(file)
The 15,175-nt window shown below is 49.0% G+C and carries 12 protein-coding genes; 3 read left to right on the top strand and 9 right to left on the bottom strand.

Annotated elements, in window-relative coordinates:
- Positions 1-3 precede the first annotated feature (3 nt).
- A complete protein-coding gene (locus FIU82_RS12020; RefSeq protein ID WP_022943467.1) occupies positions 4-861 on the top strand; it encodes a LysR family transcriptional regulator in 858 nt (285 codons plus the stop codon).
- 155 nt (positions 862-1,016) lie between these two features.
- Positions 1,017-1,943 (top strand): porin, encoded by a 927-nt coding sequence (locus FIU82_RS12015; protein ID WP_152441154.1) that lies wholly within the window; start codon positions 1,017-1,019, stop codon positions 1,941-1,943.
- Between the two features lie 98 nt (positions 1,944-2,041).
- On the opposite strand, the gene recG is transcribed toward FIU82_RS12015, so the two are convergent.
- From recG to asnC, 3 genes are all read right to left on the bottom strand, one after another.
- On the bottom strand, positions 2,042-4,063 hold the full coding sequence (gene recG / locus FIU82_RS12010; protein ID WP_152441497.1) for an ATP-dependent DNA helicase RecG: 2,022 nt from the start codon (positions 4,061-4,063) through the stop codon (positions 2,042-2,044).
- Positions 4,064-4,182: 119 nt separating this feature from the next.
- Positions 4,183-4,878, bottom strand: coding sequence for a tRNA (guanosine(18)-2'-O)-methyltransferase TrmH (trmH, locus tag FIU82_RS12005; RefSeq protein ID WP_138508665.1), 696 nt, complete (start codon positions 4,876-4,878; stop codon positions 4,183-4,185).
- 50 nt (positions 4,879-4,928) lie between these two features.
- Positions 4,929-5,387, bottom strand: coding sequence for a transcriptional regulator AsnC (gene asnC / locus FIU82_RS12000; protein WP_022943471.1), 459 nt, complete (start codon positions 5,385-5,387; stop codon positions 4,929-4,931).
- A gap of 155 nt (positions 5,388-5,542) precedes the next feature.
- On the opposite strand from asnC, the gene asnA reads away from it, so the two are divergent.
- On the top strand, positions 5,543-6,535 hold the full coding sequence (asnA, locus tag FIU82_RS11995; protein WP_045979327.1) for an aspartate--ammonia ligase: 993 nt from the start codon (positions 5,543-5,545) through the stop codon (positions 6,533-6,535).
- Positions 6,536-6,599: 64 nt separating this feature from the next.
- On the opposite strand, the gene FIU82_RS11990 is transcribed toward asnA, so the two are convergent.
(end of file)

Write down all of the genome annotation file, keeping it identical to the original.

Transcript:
The 15,175-nt window shown below is 49.0% G+C and carries 12 protein-coding genes; 3 read left to right on the top strand and 9 right to left on the bottom strand.

Annotated elements, in window-relative coordinates:
- Positions 1-3 precede the first annotated feature (3 nt).
- A complete protein-coding gene (locus FIU82_RS12020; RefSeq protein ID WP_022943467.1) occupies positions 4-861 on the top strand; it encodes a LysR family transcriptional regulator in 858 nt (285 codons plus the stop codon).
- 155 nt (positions 862-1,016) lie between these two features.
- Positions 1,017-1,943 (top strand): porin, encoded by a 927-nt coding sequence (locus FIU82_RS12015; protein ID WP_152441154.1) that lies wholly within the window; start codon positions 1,017-1,019, stop codon positions 1,941-1,943.
- Between the two features lie 98 nt (positions 1,944-2,041).
- On the opposite strand, the gene recG is transcribed toward FIU82_RS12015, so the two are convergent.
- From recG to asnC, 3 genes are all read right to left on the bottom strand, one after another.
- On the bottom strand, positions 2,042-4,063 hold the full coding sequence (gene recG / locus FIU82_RS12010; protein ID WP_152441497.1) for an ATP-dependent DNA helicase RecG: 2,022 nt from the start codon (positions 4,061-4,063) through the stop codon (positions 2,042-2,044).
- Positions 4,064-4,182: 119 nt separating this feature from the next.
- Positions 4,183-4,878, bottom strand: coding sequence for a tRNA (guanosine(18)-2'-O)-methyltransferase TrmH (trmH, locus tag FIU82_RS12005; RefSeq protein ID WP_138508665.1), 696 nt, complete (start codon positions 4,876-4,878; stop codon positions 4,183-4,185).
- 50 nt (positions 4,879-4,928) lie between these two features.
- Positions 4,929-5,387, bottom strand: coding sequence for a transcriptional regulator AsnC (gene asnC / locus FIU82_RS12000; protein WP_022943471.1), 459 nt, complete (start codon positions 5,385-5,387; stop codon positions 4,929-4,931).
- A gap of 155 nt (positions 5,388-5,542) precedes the next feature.
- On the opposite strand from asnC, the gene asnA reads away from it, so the two are divergent.
- On the top strand, positions 5,543-6,535 hold the full coding sequence (asnA, locus tag FIU82_RS11995; protein WP_045979327.1) for an aspartate--ammonia ligase: 993 nt from the start codon (positions 5,543-5,545) through the stop codon (positions 6,533-6,535).
- Positions 6,536-6,599: 64 nt separating this feature from the next.
- On the opposite strand, the gene FIU82_RS11990 is transcribed toward asnA, so the two are convergent.